I had a dream about a week ago of an infield starring Justin Smoak, Dustin Ackley, and Anthony Rendon.
Seattle Mariners fans everywhere held their breath Monday afternoon, waiting expectantly for the next top talent to add to the likes of Michael Pineda and Dustin Ackley. As expected, Gerrit Cole was taken by Pittsburgh; but surely it would be third baseman Anthony Rendon from Rice selected, widely projected to be a future Gold Glover.
Needless to say, a collective gasp was let out by Mariners Nation when instead of Rendon, the name of lefty pitcher Danny Hultzen from Virgina was called. How could Seattle possibly justify choosing to address arguably their greatest strength, the pitching rotation, forgoing the blatant and dire need for a third baseman?
Seattle Mariners GM Jack Zduriencik has always had the knack for pulling off eyebrow-raising moves; likewise, he also knows talent when he sees it (see Gutierrez, Franklin and Aardsma, David).
So perhaps it’s not as surprising that Zduriencik found a player he liked, and made sure he got him.
From scouting reports, the 6'3" Hultzen projects as a mid-rotation starter, and with aces Felix Hernandez and Michael Pineda at the helm, the expectation for Hultzen is to eventually become a reliable starter in the M’s rotation.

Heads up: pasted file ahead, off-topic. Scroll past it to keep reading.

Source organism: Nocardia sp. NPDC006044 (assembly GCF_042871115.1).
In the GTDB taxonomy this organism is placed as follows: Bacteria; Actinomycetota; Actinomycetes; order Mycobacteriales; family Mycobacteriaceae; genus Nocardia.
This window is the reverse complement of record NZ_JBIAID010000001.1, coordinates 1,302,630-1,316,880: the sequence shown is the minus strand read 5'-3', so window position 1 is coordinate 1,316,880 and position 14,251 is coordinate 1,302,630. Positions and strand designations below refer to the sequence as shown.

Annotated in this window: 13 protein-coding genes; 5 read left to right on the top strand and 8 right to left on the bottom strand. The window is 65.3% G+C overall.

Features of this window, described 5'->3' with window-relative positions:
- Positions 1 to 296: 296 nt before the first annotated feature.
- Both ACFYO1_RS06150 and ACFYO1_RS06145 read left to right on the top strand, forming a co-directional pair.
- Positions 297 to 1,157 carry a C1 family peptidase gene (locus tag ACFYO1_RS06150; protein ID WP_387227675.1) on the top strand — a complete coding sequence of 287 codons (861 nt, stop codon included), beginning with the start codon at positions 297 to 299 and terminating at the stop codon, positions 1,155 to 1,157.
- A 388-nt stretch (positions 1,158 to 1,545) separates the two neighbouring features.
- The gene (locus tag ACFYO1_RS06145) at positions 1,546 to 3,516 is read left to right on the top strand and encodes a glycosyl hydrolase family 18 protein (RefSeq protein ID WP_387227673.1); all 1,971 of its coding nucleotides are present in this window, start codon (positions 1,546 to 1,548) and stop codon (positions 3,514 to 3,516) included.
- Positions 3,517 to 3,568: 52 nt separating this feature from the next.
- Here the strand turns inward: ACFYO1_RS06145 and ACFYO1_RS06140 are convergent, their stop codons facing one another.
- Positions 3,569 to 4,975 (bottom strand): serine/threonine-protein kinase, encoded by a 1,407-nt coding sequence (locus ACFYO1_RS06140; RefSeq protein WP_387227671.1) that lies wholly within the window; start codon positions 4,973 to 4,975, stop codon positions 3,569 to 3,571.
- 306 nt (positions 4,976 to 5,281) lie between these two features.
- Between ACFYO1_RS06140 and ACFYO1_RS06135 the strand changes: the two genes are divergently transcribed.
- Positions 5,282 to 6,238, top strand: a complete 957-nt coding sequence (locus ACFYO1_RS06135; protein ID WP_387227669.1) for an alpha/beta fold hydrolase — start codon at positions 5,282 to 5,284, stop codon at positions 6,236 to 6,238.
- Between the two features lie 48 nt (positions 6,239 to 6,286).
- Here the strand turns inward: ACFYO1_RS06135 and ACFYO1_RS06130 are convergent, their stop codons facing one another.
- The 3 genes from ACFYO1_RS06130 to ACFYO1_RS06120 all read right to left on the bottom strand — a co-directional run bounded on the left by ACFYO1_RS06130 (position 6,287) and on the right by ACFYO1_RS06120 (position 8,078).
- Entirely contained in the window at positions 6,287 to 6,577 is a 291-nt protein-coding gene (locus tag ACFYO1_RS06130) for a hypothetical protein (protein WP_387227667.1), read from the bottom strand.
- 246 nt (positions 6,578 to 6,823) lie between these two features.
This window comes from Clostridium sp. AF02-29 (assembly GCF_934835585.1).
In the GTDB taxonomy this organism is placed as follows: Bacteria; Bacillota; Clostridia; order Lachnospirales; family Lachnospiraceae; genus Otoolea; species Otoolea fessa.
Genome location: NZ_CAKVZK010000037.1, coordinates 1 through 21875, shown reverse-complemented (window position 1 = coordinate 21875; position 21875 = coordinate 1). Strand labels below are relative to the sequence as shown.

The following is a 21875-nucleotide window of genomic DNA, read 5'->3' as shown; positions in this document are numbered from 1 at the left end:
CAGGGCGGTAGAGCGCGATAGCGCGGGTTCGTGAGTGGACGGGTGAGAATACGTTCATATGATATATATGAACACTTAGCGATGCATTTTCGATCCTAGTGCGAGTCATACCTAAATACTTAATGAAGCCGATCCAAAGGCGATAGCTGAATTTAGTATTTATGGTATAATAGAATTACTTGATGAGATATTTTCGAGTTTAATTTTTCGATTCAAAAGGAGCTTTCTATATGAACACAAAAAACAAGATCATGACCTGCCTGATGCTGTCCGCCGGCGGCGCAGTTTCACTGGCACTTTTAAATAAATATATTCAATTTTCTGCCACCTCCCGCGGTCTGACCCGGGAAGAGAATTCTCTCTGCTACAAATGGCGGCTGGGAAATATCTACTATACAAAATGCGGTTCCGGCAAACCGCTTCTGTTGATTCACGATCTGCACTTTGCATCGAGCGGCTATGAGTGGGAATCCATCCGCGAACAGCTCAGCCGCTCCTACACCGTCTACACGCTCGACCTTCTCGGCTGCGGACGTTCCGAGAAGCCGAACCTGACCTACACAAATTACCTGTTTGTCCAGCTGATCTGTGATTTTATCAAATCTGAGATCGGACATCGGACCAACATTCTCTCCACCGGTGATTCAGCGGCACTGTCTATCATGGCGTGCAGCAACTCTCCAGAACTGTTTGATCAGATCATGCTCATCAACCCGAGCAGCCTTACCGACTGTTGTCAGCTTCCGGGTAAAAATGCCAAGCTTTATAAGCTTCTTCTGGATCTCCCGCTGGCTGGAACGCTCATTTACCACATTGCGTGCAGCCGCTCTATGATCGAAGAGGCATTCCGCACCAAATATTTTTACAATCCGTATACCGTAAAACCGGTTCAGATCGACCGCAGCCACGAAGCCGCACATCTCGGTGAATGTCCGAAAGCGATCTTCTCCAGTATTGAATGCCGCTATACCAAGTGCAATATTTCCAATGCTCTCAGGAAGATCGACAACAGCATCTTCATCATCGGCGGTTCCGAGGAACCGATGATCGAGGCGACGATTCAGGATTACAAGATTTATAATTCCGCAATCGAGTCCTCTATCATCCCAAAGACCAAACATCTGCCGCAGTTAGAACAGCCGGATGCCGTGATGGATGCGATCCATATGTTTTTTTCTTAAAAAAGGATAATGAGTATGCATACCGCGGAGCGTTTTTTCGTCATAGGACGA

Hultzen’s pitching arsenal consists of four pitches: a four-seam fastball, changeup, curveball, and slider. Although his fastball doesn’t carry much velocity, topping out in the low-mid 90’s, he shows great command and location and can make batters miss with the movement it has.
That command is also present in his breaking ball, which has allowed him to make opposing batters look silly at the plate- this season, in 103.1 innings through 15 games, Hultzen has struck out an impressive 148 batters en route to an 11-3 record with a 1.57 ERA. Juxtapose that with his 17 walks, and you’ve got an outstanding prospect with great control of his pitches.
One minor concern that has been raised about Hultzen has been his pitching mechanics- specifically his flat delivery angle. Although it creates stress in his elbow, it does give his pitches some sink and his delivery has been compared to that of Paul Byrd and M’s legend Randy Johnson.
But overall, 21-year-old Danny Hultzen has been the diamond standard of NCAA pitching, earning first-team ACC recognitions and becoming a finalist for the 2011 Golden Spikes award (won a few years ago by Tim Lincecum). He’s also an academic All-American, so the cerebral aspect of pitching could become a strength.
The Mariners brain-trust was likely leery of Rendon’s injury history, or maybe they just didn’t want to deal with Rendon’s agent- Scott Boras.
So maybe we won't get that star-studded infield quite yet, but a 1-2-3 knockout punch of King Felix, Pineda, and Hultzen could be dominating opposing offenses within a few years.